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ARCC News 22 June 2012

Details

 

 

 

A Prayer for Frustrated Catholics

 

 

 

Dear God, sometimes I get so frustrated with your church.

 

I know that I'm not alone.  So many people who love your church feel frustrated with the Body of Christ on earth.  Priests and deacons, and brothers and sisters, can feel frustrated, too.  And I'll bet that even bishops and popes feel frustrated.  We grow worried and concerned and bothered and angry and sometimes scandalized because your divine institution, our home, is filled with human beings who are sinful.  Just like me.

 

But I get frustrated most of all when I feel that there are things that need to be changed and I don't have the power to change them.

 

So I need your help, God.

 

Help me to remember that Jesus promised that he would be with us until the end of time, and that your church is always guided by the Holy Spirit, even if it's hard for me to see.  Sometimes change happens suddenly, and the Spirit astonishes us, but often in the church it happens slowly.  In your time, not mine.  Help me know that the seeds that I plant with love in the ground of your church will one day bloom.  So give me patience.

 

Help me to understand that there was never a time when there were not arguments or disputes within your church.  Arguments go all the way back to Peter and Paul debating one another.  And there was never a time when there wasn't sin among the members of your church.  That kind of sin goes back to Peter denying Jesus during his Passion. Why would today's church be any different than it was for people who knew Jesus on earth?  Give me wisdom.

 

Help me to trust in the Resurrection.  The Risen Christ reminds us that there is always the hope of something new.  Death is never the last word for us.  Neither is despair.  And help me remember that when the Risen Christ appeared to his disciples, he bore the wounds of his Crucifixion.  Like Christ, the church is always wounded, but always a carrier of grace. Give me hope.

 

Help me to believe that your Spirit can do anything: raise up saints when we need them most, soften hearts when they seem hardened, open minds when they seem closed, inspire confidence when all seems lost, help us do what had seemed impossible until it was done.  This is the same Spirit that converted Paul, inspired Augustine, called Francis of Assisi, emboldened Catherine of Siena, consoled Ignatius of Loyola, comforted Thérèse of Lisieux, enlivened John XXIII, accompanied Teresa of Calcutta, strengthened Dorothy Day and encouraged John Paul II.  It is the same Spirit that it with us today, and your Spirit has lost none of its power.  Give me faith. 

 

Help me to remember all your saints.  Most of them had it a lot worse than I do.  They were frustrated with your church at times, struggled with it, and were occasionally persecuted by it.  Joan of Arc was burned at the stake by church authorities.  Ignatius of Loyola was thrown into jail by the Inquisition.  Mary MacKillop was excommunicated.  If they can trust in your church in the midst of those difficulties, so can I.  Give me courage.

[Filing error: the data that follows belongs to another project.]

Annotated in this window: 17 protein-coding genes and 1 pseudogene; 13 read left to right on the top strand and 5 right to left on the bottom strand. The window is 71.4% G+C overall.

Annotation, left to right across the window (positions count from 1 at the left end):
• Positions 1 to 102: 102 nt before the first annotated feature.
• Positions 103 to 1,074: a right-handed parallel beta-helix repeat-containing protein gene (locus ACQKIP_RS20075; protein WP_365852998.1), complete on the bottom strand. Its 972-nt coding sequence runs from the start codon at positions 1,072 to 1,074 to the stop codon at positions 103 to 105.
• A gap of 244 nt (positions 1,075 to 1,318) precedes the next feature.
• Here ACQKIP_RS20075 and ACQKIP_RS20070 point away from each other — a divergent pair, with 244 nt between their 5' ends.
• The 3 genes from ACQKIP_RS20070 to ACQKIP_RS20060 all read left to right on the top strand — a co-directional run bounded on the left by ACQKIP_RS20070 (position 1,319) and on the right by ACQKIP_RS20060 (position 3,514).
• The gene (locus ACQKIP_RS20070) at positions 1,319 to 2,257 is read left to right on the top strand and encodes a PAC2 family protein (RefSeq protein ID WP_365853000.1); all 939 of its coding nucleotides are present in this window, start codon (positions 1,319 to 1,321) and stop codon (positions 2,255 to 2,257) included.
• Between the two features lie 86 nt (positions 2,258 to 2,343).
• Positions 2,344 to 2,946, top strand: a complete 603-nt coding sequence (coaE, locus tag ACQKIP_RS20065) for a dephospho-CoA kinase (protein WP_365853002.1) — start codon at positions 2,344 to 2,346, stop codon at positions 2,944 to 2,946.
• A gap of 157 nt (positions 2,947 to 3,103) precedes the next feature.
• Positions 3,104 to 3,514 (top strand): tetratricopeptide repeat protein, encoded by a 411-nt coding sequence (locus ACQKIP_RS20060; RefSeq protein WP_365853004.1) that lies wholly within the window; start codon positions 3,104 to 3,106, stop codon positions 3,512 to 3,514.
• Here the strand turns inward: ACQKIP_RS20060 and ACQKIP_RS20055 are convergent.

Help me to be peaceful when people tell me that I don't belong in the church, that I'm a heretic for trying to make things better, or that I'm not a good Catholic.  I know that I was baptized.  You called me by name to be in your church, God.  As long as I draw breath, help me remember how the holy waters of baptism welcomed me into your holy family of sinners and saints.  Let the voice that called me into your church be what I hear when other voices tell me that I'm not welcome in the church.  Give me peace.

 

Most of all, help me to place all of my hope in your Son.  My faith is in Jesus Christ.  Give me only his love and his grace.  That's enough for me.

 

Help me God, and help your church.

 

Amen.

 

 

  --  James Martin, S.J.                                                            URL


Some things we have been reading  


 

Pa. Catholic official convicted of endangerment

Maryclaire Dale    Jun.22, 2012

 

A Roman Catholic church official was convicted Friday of child endangerment but acquitted of conspiracy in a groundbreaking clergy-abuse trial, becoming the first U.S. church official convicted of a crime for mishandling abuse claims.

 

Monsignor William Lynn helped the archdiocese keep predators in ministry, and the public in the dark, by telling parishes their priests were being removed for health reasons and then sending the men to unsuspecting churches, prosecutors said.

 

Lynn, 61, had faced about 10 to 20 years in prison if convicted of all three counts he faced - conspiracy and two counts of child endangerment. He was convicted only on one of the endangerment counts, leaving him with the possibility of 3 1/2 to seven years in prison.

 

The jury could not agree on a verdict for Lynn's co-defendant, the Rev. James Brennan, who was accused of sexually abusing a 14-year-old boy.
Read more